These assessments all address the issue of administrative wrongdoing and seek to better align the incentives of financial firm executives and shareholders. In this regard, the experts’ reforms are consistent with the corporate governance literature, which generally focuses on shareholder manager agency conflicts and emphasizes the importance of shareholder interests.

However, several characteristics unique to financial institutions may render the shareholder primacy norm improper for financial institution governance. First, banks and financial institutions are highly leveraged, which heightens creditor shareholder conflicts in institutional investors and suggests that creditor interests should be given more weight.

Second, the government insures the vast majority of financial institution debt liabilities (either explicitly, as with deposits in insurance companies, or implicitly, as with “too big to fail” guarantees), transforming creditor shareholder conflicts into taxpayer shareholder conflicts.

Finally, because bank failures can cause financial crises, which incur huge costs that are not borne by bank stakeholders, the shareholder primacy logic may be improper for financial institution governance, insofar as it ignores the large negative consequences of bank failures that are not borne by bank stakeholders.

Proposal for Addressing the Problem

The potential misalignment of shareholder interests and public policy objectives has not gone unnoticed by financial institutions. A small but growing number of academics have proposed various mechanisms to address this issue.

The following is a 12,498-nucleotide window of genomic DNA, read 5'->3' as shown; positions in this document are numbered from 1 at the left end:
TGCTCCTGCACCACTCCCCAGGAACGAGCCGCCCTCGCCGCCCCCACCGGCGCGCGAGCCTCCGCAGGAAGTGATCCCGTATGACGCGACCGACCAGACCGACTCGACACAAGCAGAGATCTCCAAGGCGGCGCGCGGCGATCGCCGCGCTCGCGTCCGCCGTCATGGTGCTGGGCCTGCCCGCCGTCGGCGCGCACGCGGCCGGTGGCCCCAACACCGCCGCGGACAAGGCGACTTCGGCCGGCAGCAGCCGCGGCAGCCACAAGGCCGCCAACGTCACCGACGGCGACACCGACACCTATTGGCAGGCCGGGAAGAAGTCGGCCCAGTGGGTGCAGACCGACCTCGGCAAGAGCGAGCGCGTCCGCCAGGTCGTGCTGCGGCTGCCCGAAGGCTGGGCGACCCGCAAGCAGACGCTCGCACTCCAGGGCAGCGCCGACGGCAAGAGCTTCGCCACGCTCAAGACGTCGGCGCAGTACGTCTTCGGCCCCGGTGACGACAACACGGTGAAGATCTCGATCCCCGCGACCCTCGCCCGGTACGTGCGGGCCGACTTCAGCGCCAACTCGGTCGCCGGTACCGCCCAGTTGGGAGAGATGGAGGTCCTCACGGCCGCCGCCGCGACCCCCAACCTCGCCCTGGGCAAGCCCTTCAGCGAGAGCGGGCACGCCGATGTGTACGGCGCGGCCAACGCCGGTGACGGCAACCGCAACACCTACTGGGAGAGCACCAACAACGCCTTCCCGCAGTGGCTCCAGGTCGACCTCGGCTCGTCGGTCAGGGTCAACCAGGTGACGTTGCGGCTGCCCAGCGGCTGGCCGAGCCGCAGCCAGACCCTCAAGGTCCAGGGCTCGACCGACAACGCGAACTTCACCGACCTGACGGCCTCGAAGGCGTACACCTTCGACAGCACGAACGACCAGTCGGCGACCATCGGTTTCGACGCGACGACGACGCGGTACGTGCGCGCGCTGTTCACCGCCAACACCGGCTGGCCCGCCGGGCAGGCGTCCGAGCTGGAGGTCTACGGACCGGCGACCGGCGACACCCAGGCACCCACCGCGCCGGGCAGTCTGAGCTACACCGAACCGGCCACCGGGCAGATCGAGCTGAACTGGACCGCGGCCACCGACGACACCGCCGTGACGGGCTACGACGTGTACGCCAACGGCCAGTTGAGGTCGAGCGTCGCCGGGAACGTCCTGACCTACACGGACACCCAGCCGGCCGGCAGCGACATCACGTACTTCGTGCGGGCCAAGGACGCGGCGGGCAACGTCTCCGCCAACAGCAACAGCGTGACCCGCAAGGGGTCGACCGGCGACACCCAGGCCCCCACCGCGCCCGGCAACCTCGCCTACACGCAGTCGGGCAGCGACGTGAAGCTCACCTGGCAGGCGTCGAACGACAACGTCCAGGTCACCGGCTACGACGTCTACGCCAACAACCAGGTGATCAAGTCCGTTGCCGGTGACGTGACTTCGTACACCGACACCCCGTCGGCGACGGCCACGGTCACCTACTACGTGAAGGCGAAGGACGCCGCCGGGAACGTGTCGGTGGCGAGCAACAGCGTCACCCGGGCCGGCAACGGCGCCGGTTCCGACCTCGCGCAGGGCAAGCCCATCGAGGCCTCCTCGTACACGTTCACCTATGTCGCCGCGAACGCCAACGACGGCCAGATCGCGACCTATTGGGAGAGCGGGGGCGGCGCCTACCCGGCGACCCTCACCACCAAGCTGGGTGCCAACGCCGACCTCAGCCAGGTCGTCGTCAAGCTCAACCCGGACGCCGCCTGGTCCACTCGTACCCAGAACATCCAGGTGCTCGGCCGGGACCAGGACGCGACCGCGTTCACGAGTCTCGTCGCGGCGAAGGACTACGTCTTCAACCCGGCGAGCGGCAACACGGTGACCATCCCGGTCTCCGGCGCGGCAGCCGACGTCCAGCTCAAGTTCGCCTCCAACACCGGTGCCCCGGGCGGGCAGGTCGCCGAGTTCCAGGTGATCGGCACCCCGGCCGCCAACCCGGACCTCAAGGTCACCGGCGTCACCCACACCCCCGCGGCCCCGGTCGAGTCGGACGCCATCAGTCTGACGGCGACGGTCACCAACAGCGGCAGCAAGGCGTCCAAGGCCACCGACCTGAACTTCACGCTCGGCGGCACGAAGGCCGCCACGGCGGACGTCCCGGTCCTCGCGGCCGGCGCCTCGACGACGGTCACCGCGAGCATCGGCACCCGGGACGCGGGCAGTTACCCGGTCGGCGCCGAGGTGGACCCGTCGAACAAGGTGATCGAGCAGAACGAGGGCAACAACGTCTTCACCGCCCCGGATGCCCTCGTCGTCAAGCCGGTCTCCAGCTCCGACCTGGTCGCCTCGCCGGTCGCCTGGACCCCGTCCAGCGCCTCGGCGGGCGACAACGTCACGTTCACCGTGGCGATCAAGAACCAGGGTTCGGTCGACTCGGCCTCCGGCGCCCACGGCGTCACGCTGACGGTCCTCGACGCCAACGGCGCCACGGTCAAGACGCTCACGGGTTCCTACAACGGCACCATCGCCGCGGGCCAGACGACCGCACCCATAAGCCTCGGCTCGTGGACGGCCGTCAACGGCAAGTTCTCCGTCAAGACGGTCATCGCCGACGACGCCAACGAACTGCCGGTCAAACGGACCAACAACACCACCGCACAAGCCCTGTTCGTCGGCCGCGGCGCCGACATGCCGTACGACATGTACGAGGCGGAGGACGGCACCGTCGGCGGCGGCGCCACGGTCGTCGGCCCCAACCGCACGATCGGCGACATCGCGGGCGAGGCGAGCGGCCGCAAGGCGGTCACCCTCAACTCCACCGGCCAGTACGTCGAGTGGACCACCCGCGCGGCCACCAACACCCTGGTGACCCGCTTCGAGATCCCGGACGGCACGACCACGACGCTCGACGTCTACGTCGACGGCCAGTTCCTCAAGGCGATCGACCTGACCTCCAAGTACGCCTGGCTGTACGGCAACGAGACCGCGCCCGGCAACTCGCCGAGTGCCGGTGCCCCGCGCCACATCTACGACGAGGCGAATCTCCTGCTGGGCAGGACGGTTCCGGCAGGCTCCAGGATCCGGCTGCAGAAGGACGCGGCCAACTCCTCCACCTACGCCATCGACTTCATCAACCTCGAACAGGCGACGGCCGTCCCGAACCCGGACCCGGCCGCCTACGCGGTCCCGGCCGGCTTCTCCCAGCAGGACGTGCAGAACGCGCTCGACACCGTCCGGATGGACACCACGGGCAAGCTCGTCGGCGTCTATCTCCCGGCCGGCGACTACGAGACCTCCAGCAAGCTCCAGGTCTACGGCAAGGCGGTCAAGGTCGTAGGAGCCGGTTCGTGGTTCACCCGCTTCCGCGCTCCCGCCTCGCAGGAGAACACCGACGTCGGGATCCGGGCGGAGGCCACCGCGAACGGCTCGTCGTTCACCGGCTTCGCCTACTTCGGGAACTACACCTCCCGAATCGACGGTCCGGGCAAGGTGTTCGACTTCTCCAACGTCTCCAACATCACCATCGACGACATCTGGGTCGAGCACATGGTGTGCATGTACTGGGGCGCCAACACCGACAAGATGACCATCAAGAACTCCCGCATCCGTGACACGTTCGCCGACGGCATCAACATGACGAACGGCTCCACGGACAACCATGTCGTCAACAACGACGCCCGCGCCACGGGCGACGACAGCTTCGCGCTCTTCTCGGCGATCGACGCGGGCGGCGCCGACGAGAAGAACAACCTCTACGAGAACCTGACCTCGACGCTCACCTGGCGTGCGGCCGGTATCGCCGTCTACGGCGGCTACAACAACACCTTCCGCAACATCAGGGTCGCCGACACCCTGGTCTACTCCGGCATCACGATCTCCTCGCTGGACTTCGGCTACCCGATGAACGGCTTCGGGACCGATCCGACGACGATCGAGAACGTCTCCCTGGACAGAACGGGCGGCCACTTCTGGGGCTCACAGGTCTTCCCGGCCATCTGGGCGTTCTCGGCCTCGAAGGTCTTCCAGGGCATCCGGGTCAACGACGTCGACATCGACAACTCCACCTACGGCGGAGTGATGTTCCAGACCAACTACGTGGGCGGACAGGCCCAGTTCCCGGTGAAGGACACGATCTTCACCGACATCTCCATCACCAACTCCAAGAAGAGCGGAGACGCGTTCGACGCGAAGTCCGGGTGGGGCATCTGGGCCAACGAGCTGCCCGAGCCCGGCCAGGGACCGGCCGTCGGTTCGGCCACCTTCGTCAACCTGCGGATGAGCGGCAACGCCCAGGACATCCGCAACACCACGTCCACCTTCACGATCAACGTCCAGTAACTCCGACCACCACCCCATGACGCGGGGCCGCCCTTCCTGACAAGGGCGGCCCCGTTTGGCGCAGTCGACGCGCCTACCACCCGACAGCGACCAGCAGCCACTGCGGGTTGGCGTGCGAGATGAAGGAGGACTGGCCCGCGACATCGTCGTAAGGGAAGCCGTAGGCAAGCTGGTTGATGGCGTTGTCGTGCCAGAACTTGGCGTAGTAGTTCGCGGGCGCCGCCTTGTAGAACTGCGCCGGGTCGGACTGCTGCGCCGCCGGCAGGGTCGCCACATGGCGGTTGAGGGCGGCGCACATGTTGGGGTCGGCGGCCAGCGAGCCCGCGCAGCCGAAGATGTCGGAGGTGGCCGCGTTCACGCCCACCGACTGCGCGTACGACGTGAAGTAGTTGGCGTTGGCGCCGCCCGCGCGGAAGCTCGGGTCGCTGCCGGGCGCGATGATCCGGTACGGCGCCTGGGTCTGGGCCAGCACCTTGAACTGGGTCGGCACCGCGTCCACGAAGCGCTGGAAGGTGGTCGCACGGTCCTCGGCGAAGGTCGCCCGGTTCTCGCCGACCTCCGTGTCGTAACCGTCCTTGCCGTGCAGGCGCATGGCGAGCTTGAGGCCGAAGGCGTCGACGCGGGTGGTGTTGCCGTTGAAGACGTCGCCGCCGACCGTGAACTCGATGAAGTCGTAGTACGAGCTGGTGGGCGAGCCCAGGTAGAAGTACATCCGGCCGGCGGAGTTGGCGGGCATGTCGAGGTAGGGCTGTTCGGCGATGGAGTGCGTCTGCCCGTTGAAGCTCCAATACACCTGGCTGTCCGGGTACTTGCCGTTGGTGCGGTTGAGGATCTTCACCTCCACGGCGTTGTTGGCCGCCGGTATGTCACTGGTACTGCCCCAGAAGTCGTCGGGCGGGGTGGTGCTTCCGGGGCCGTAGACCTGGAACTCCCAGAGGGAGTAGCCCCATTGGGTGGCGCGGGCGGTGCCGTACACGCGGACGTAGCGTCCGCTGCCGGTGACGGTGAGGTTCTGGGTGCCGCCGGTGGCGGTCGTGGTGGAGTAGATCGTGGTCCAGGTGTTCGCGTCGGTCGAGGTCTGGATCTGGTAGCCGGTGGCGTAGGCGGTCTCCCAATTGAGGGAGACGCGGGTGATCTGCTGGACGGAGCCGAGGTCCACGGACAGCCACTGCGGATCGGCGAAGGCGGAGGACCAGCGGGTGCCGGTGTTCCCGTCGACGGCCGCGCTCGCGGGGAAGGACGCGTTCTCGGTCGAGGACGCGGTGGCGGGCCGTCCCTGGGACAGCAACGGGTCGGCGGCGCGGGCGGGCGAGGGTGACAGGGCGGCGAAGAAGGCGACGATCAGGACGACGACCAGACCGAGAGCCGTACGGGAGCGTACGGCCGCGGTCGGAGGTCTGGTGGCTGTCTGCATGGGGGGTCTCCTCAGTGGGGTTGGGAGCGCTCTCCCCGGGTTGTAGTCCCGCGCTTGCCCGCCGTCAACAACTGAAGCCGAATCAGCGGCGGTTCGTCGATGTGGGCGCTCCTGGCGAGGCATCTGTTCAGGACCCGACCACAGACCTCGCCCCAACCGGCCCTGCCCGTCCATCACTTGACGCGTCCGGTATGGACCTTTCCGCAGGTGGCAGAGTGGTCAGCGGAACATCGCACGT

There are different types of solutions available internationally:

  1. Frederick Tung’s proposal to compensate bank executives with squashed debt-based compensation,
  2. A proposal by a group of leading economists to defer a portion of united states bank executive pay and only pay it if the bank has not declared bankruptcy or received a government bailout.
  3. Claire Hill and Richard Painter’s suggestion that executives be held personally liable in the event of a bank’s insolvency is an example of the latter approach.
  4. Dodd-954, Frank’s which requires financial institutions to develop and implement “clawbacks” that deduct executive compensation in the event of an accounting restatement.
  5. The basic idea behind this approach is to boost financial institution managers to act integrated into the interests of all stakeholders of the firm, rather than just representing the more narrow interests of shareholders.